THQ pins Jakks in WWE license fight

Publisher declares victory in binding arbitration settlement with toy maker, as new rate on wrestling game sales reduced to 6%, a $23 million savings.

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For more than three years, THQ and Jakks Pacific have been wrangling with one another over return rates related to their joint venture to make games based on the World Wrestling Entertainment license. Having entered into their joint venture in 1999, THQ initially paid Jakks Pacific a 10 percent cut of net sales associated with its WWE wrestling games. However, that rate reset in July 2006, and the two companies have since been in disagreement over THQ's new payment amount.

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Today, that conflict reached a resolution, with THQ declaring victory. After a prolonged binding arbitration hearing that was itself a point of contention, an arbitrator has set the new rate at 6 percent of WWE game sales, 40 percent below its previous level. The rate applies to all payments scheduled between July 1, 2006 and December 31, 2009, when THQ and Jakks' rights to make games based on the WWE license is currently set to expire.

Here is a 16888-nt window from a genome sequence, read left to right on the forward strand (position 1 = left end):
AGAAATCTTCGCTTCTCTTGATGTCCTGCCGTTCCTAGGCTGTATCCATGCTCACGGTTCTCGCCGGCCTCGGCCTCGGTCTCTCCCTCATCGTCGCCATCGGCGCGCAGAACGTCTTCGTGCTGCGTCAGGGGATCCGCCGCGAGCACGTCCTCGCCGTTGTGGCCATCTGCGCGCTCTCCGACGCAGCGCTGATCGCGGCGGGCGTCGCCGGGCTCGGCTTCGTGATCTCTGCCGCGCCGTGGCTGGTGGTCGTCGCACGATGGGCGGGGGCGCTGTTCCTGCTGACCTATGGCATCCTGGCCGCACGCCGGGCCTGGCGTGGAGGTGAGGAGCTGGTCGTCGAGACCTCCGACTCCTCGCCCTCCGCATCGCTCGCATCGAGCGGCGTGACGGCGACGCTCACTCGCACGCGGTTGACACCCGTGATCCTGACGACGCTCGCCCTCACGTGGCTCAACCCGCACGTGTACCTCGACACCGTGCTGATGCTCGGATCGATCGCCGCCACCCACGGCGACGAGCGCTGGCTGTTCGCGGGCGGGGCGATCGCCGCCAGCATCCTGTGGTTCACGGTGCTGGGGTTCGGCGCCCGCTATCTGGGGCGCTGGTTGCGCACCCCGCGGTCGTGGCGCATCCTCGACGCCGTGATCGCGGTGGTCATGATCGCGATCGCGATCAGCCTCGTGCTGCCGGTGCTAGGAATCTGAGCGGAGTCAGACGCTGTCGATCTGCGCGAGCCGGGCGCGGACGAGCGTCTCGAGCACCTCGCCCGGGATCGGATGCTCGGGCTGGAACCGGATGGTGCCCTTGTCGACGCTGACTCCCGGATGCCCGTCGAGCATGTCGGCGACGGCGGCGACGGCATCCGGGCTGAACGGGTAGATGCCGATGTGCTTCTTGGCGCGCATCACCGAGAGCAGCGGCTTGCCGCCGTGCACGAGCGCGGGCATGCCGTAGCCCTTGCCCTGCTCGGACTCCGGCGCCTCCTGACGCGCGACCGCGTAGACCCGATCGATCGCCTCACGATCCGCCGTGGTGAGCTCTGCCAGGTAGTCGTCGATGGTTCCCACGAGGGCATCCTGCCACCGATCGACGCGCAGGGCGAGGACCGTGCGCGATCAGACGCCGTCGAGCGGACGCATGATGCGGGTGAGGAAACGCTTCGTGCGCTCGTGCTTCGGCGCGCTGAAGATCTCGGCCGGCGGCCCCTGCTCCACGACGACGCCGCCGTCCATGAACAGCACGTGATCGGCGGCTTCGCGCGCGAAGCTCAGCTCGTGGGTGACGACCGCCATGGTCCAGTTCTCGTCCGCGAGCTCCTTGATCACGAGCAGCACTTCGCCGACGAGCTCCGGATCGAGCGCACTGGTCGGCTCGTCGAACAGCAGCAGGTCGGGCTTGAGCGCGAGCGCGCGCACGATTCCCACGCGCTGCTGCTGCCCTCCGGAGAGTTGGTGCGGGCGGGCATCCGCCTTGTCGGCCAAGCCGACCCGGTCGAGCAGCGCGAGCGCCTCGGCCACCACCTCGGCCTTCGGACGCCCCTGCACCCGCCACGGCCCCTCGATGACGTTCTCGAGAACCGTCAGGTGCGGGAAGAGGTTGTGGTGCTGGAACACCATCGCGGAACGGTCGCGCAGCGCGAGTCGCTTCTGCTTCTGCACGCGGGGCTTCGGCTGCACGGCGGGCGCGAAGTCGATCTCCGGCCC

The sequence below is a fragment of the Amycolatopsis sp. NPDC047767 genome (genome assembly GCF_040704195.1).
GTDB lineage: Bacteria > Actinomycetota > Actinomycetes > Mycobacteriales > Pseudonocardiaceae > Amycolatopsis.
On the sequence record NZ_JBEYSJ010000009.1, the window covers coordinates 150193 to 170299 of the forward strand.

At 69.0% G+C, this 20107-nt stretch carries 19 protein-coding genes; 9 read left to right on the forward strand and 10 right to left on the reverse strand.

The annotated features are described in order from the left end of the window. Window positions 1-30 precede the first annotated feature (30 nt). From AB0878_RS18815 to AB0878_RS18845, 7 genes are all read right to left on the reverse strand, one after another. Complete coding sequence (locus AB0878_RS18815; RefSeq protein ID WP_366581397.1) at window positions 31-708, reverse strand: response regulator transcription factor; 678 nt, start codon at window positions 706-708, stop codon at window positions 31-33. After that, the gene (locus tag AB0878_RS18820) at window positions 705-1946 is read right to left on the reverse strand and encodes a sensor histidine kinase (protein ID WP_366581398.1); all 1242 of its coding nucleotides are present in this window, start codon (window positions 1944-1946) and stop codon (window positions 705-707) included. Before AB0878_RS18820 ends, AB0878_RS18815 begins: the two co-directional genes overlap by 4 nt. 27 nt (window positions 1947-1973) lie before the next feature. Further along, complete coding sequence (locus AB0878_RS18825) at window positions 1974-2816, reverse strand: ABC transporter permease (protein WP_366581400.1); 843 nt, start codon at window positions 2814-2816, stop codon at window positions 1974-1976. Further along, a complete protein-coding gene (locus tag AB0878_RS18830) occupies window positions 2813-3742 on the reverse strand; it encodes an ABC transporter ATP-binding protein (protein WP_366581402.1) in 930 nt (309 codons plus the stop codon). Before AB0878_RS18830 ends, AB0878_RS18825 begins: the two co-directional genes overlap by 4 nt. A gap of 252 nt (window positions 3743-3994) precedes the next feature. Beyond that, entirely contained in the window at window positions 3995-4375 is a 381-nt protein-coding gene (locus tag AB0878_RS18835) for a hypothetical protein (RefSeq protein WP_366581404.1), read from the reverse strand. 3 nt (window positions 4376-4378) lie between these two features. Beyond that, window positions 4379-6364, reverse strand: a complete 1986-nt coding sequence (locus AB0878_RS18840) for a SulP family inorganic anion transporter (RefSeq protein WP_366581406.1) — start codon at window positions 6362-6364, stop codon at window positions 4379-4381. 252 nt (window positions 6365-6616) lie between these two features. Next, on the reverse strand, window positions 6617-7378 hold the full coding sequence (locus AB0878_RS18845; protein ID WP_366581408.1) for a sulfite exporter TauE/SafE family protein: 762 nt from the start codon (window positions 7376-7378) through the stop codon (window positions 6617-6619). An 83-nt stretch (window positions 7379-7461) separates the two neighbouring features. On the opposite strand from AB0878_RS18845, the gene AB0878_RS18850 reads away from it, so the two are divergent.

"As we expected, we have prevailed in this matter," said James M. Kennedy, THQ's executive VP of business and legal affairs, in a statement. "We are gratified the arbitrator agreed the preferred return rate to Jakks Pacific on WWE video games will be significantly lower."

With the new return rate set at 6 percent, THQ will pay Jakks Pacific $34 million for the period between July 1, 2006 and March 31, 2009. THQ notes that this figure is $23 million less than what it would have owed the toy company had the rate not been settled in its favor.

THQ and Jakks Pacific's arbitration settlement brings to a close yet one more chapter in a litigious history between the two companies and the WWE. The WWE has sued the THQ-Jakks joint venture twice in a bid to have its licensing agreement terminated. Earlier this month, THQ sued Jakks over the toy maker's decision to unilaterally renew the two companies' joint venture through December 31, 2014.

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